The Lord needs it (11-04-22)
Bible Reading: Luke 19:29-35
As Jesus approached Bethphage and Bethany at the hill called the Mount of Olives, he sent two of his disciples, saying to them, "Go to the village ahead of you, and as you enter it, you will find a colt tied there, which no one has ever ridden. Untie it and bring it here. If anyone asks you, 'Why are you untying it?' say, 'The Lord needs it.'" Those who were sent ahead went and found it just as he had told them. As they were untying the colt, its owners asked them, "Why are you untying the colt?" They replied, "The Lord needs it." They brought it to Jesus, threw their cloaks on the colt and put Jesus on it.
In the first year of our marriage Helen and I lived in Nottingham. At that time we were both students. Having finished our degrees, Helen was training as a teacher and I was doing a course in farm management. We were in love and very happy, but we were effectively penniless. We joined a church in the city centre where we made what have become some lifelong friends. I remember the generosity of the congregation. One couple gave us their second-hand washing machine and someone else offered me his car so that I could travel to college more easily.
Lending a vehicle to someone else is a big commitment. Apart from the inconvenience of not having it available yourself, it is an expensive item to lend and there is the matter of insurance.
Turn the clock back two thousand years and we find a similar thing going on in Bethany. Jesus has arrived there, less than two miles from Jerusalem, his final destination. He needs transport, so he borrows a donkey for his triumphal entry on Palm Sunday.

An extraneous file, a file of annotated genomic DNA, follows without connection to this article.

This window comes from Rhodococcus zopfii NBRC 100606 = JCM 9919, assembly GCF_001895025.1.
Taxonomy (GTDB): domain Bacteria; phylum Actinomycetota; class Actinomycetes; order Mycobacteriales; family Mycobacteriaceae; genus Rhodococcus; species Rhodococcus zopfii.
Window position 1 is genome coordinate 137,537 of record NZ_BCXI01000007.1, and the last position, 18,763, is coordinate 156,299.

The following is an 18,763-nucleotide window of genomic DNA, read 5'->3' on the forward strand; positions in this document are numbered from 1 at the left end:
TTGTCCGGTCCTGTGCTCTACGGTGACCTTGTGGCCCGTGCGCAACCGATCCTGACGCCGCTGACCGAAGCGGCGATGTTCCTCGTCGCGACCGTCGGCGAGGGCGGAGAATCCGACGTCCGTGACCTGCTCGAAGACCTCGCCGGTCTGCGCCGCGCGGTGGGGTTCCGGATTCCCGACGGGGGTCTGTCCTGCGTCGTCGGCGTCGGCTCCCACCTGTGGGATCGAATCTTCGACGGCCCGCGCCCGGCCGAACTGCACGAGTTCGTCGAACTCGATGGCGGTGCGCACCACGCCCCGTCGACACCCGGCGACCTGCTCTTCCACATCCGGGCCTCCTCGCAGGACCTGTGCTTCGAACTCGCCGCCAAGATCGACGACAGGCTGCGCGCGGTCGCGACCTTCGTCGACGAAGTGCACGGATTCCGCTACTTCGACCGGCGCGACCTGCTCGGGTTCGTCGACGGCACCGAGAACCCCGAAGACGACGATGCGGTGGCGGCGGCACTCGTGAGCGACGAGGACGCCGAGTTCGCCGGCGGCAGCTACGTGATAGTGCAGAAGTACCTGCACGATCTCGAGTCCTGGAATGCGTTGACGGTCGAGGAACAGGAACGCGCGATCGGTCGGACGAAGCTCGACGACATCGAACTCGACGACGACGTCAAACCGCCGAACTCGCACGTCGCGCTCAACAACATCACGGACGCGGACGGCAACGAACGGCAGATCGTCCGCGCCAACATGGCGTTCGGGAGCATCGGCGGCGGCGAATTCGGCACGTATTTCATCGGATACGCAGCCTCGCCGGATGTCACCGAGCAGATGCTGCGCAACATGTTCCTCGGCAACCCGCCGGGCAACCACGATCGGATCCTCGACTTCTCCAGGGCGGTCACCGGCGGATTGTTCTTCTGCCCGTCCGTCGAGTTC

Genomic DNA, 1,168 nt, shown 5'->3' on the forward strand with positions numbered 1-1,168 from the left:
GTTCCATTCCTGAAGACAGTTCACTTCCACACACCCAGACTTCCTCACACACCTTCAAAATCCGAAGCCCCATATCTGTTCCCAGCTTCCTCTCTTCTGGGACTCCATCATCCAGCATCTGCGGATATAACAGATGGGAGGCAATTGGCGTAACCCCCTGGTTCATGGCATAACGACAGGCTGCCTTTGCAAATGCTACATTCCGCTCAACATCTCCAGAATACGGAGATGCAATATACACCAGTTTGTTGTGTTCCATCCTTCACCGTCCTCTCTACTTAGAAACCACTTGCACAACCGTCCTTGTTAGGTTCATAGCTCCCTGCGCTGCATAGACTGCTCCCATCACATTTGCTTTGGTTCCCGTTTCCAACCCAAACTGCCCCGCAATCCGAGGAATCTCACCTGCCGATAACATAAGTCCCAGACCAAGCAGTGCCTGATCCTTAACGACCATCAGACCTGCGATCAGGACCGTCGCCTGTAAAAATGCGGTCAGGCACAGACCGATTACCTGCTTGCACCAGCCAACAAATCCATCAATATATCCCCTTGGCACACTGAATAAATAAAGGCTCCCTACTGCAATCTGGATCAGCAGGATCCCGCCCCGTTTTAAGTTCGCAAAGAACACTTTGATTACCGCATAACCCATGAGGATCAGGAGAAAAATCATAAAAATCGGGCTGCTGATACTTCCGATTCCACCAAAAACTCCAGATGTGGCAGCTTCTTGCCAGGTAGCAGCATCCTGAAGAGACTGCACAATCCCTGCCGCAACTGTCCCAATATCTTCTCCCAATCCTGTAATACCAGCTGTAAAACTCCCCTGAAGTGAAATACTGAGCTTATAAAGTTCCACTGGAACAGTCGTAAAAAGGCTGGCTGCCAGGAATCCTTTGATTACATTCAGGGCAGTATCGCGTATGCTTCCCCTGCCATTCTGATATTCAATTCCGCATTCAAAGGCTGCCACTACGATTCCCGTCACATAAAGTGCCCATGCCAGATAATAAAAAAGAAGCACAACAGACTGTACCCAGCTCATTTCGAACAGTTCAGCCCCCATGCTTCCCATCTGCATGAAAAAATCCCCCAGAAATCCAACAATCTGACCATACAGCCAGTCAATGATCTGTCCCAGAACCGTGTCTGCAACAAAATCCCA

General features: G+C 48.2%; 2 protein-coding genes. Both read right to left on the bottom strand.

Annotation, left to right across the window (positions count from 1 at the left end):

On the face of it this may look like a random act, purloining a valuable ‘vehicle’ from an unsuspecting villager. I’m not sure it is that random. John’s gospel tells us that Jesus’ close friends, Mary, Martha and Lazarus, lived in Bethany, while Mark’s gospel tells us that in the few days between Palm Sunday and Maundy Thursday Jesus travelled daily to Jerusalem, stopping overnight in Bethany.
I wonder, therefore, if the donkey belonged to Lazarus, whom Jesus had raised from the dead, and that this generosity was therefore a response to all that Jesus had done for him and his sisters. To me this makes sense of the words ‘The Lord needs it’ and the willingness of the donkey’s owner to lend his valuable animal to Jesus.
And we are not that different to Lazarus. When we were condemned to death because of our sin, Jesus forgave us and raised us to life.
I am challenged then, as to how much of what I possess I make available to Jesus. There is a saying, relating to the Lordship of Jesus in our lives, ‘Lord of all, or not at all’.
What would it mean for you to lend your donkey to your Lord and Saviour.
Lord Jesus, you gave your all for me,
Help me to give my all for you.
I will offer up my life